Funding of the arts and heritage

Written evidence submitted by Paul Graham (arts 188)

Funding of the Arts and Heritage

1. I am the artistic director of a small theatre in the market town of Ledbury in Herefordshire. The town acts at the hub for a large rural hinterland, and provides many services for that wider area that would otherwise be uneconomic to provide. The Market Theatre is one of those services, and we make accessible small professional and amateur drama, music and dance together with film to an audience that would otherwise have to travel significant distances to find similar provision, if indeed they have personal transport - which many do not.

2. We receive no direct public subsidy, and make no profit. We are simply funded by the income we receive through the box office, and everyone who works in the Theatre does so on a voluntary basis. We are – it seems to me – the perfect example of what is now described as "The Big Society".

3. So without our box office income, the Theatre cannot exist. Our considerable overheads cannot be met and performers cannot be paid. And there is the rub. People will not visit the Theatre unless the quality of the "shows" that we put on is maintained at a high standard. And many of those shows are subsidised: by Arts Council England (and sometimes because we are close to Wales – the Arts Council for Wales) and by local authorities.

4. Many of the tours in which the Theatre participates are also subsidised by Arts Alive – the Rural Touring Scheme for Herefordshire and Shropshire and by other rural touring schemes – who too are largely funded by ACE and local authority grants. As well as providing our Theatre with a significant part of its programme, Arts Alive and the other rural touring schemes provide a massive number of one-off dates in village halls and other rural venues throughout the whole country. They also look to ensure that the plays and performers are of a high quality, a task that is beyond the capabilities of most small rural venues including us. Amongst the "one night only" shows that are being brought through Arts Alive to us this autumn in Ledbury (and to give you a flavour of what is on offer) are:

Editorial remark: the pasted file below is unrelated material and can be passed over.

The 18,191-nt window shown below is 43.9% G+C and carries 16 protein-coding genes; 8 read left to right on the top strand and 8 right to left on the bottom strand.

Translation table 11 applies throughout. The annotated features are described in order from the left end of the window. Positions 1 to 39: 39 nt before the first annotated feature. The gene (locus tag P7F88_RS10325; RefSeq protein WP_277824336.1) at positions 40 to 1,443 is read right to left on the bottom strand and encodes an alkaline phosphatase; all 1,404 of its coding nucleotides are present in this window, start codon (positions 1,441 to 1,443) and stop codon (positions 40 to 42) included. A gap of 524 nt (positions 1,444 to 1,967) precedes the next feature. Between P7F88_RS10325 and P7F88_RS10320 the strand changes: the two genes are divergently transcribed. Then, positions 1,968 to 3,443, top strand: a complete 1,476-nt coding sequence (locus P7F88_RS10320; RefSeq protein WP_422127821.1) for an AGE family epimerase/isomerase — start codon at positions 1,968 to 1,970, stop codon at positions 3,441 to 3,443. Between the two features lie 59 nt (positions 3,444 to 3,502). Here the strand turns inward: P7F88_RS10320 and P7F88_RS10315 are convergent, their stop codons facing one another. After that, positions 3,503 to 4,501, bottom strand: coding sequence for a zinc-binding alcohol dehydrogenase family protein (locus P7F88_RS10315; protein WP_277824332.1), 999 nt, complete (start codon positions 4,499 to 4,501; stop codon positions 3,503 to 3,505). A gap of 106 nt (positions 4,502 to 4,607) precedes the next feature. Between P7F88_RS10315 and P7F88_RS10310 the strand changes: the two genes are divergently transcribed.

· THE OLD CURIOSITY SHOP by Charles Dickens from the highly innovative and national respected Northumberland Theatre Company

· NURSING LIVES - mask theatre from Vamos Theatre Company from Worcester based on nurses’ experiences in World War II in the former Worcester Royal Infirmary

· Teatro Che y Moche – one of Spain’s leading street theatre companies brings their award winning new work OUA UMPLUTE

· Finger in the Pie Theatre Company from London include physical acting, storytelling, puppetry and live music in their version of SWEENEY TODD

5. Arts Alive is governed by a board of volunteer trustees (of which I am one) who give freely of their time, as do the numerous volunteers who sell tickets and programmes, run the bar, make the tea and carry out numerous other tasks at all the many village venues that are used throughout the two counties. Another excellent example of what I understand "The Big Society" to mean.

6. My plea to you is therefore that, while everyone in the Arts does I am sure recognise that rural performing arts will have to bear its fair share of proposed cuts, those cuts must not be allowed to destroy this vital and largely voluntary arm of the arts world.

September 2010